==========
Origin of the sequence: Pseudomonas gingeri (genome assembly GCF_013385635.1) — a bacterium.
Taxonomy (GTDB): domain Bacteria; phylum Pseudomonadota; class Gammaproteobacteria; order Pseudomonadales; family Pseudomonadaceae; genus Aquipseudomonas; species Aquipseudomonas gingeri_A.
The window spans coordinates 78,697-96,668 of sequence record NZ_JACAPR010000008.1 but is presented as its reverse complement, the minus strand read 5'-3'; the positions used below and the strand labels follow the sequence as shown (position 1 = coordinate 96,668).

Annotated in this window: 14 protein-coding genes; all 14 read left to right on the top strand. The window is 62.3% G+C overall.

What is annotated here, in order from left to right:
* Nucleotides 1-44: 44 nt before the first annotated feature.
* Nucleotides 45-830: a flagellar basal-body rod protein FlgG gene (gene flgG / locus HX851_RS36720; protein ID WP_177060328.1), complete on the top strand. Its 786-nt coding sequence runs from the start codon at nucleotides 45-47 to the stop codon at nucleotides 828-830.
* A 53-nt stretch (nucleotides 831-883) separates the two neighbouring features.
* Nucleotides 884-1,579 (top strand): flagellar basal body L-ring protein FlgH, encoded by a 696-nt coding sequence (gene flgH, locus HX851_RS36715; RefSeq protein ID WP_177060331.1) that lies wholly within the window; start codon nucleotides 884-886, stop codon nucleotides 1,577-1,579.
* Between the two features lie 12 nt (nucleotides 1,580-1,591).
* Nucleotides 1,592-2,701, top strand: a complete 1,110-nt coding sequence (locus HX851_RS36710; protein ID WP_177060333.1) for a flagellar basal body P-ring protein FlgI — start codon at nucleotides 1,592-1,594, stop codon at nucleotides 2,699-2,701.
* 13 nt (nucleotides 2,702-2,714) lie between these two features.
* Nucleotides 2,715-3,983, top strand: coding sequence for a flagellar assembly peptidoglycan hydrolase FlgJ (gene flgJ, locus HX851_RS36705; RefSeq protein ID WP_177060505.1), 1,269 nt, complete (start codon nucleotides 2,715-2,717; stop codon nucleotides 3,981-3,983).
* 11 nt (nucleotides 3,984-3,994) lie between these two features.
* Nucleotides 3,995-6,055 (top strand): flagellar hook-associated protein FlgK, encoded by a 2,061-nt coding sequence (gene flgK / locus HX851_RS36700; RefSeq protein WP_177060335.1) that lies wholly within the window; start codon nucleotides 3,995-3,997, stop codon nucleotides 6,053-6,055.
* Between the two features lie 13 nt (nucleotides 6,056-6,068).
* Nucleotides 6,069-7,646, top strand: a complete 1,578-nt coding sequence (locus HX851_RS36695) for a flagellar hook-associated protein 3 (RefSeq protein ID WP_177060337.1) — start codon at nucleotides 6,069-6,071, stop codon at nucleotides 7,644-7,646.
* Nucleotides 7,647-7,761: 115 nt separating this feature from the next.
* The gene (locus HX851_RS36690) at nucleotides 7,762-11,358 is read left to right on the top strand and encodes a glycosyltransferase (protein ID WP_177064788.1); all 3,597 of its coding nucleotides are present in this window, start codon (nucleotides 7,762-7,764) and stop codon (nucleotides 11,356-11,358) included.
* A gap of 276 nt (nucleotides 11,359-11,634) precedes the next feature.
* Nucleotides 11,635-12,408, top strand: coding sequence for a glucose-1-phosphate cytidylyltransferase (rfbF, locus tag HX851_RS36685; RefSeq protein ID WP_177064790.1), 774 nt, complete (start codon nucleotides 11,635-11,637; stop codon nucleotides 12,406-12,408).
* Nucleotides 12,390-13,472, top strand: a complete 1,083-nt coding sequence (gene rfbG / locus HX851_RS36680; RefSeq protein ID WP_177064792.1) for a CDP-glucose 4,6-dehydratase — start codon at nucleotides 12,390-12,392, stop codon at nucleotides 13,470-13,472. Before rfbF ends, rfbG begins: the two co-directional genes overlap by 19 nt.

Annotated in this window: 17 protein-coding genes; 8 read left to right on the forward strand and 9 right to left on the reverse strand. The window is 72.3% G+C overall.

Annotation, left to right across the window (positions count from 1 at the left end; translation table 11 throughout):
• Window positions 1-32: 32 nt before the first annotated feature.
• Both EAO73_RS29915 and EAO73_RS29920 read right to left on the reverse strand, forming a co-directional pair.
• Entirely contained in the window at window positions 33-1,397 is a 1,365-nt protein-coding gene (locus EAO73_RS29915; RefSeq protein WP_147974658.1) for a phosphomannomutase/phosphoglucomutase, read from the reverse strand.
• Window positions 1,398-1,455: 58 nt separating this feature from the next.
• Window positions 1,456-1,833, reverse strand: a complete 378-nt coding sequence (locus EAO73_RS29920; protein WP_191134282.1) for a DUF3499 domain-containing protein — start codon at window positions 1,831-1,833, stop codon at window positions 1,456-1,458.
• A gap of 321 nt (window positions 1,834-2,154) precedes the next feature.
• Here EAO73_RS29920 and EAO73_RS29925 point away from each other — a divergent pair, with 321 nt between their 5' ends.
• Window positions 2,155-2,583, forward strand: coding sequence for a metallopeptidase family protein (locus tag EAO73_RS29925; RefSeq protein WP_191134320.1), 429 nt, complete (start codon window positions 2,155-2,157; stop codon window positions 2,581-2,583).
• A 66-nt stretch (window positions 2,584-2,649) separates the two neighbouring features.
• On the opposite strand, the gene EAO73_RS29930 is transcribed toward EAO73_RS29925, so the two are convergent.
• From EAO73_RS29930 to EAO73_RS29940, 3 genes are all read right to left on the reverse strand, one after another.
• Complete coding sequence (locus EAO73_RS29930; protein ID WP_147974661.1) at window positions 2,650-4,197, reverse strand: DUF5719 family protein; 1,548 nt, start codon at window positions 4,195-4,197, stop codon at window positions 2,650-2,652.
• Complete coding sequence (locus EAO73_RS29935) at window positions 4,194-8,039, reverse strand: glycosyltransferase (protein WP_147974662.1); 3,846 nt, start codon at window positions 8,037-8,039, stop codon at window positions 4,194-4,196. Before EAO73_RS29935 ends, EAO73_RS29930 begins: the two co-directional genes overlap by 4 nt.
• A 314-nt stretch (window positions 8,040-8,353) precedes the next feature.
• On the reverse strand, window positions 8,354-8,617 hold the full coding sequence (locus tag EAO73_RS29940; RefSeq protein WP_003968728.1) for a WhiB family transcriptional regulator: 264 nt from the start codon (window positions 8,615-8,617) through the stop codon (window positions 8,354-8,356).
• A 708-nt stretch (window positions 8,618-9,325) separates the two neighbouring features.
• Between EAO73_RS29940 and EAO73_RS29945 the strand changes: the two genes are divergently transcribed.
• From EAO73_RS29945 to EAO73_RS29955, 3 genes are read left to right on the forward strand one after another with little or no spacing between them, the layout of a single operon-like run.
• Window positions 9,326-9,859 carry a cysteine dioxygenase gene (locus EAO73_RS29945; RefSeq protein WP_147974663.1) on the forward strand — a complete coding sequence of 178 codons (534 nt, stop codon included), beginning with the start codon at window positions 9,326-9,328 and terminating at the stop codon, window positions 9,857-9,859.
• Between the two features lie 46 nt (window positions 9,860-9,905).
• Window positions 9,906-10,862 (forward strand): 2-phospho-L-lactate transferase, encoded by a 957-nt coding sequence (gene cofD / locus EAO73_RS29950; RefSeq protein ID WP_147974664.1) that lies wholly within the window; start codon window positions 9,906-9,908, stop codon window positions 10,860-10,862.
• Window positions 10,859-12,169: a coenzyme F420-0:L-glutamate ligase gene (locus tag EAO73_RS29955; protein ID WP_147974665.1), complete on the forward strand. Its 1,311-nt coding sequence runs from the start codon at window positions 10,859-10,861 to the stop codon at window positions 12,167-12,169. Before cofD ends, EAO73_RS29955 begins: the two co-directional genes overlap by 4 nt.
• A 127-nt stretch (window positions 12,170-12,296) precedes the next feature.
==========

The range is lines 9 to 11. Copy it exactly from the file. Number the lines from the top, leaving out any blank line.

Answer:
* Nucleotides 884-1,579 (top strand): flagellar basal body L-ring protein FlgH, encoded by a 696-nt coding sequence (gene flgH, locus HX851_RS36715; RefSeq protein ID WP_177060331.1) that lies wholly within the window; start codon nucleotides 884-886, stop codon nucleotides 1,577-1,579.
* Between the two features lie 12 nt (nucleotides 1,580-1,591).
* Nucleotides 1,592-2,701, top strand: a complete 1,110-nt coding sequence (locus HX851_RS36710; protein ID WP_177060333.1) for a flagellar basal body P-ring protein FlgI — start codon at nucleotides 1,592-1,594, stop codon at nucleotides 2,699-2,701.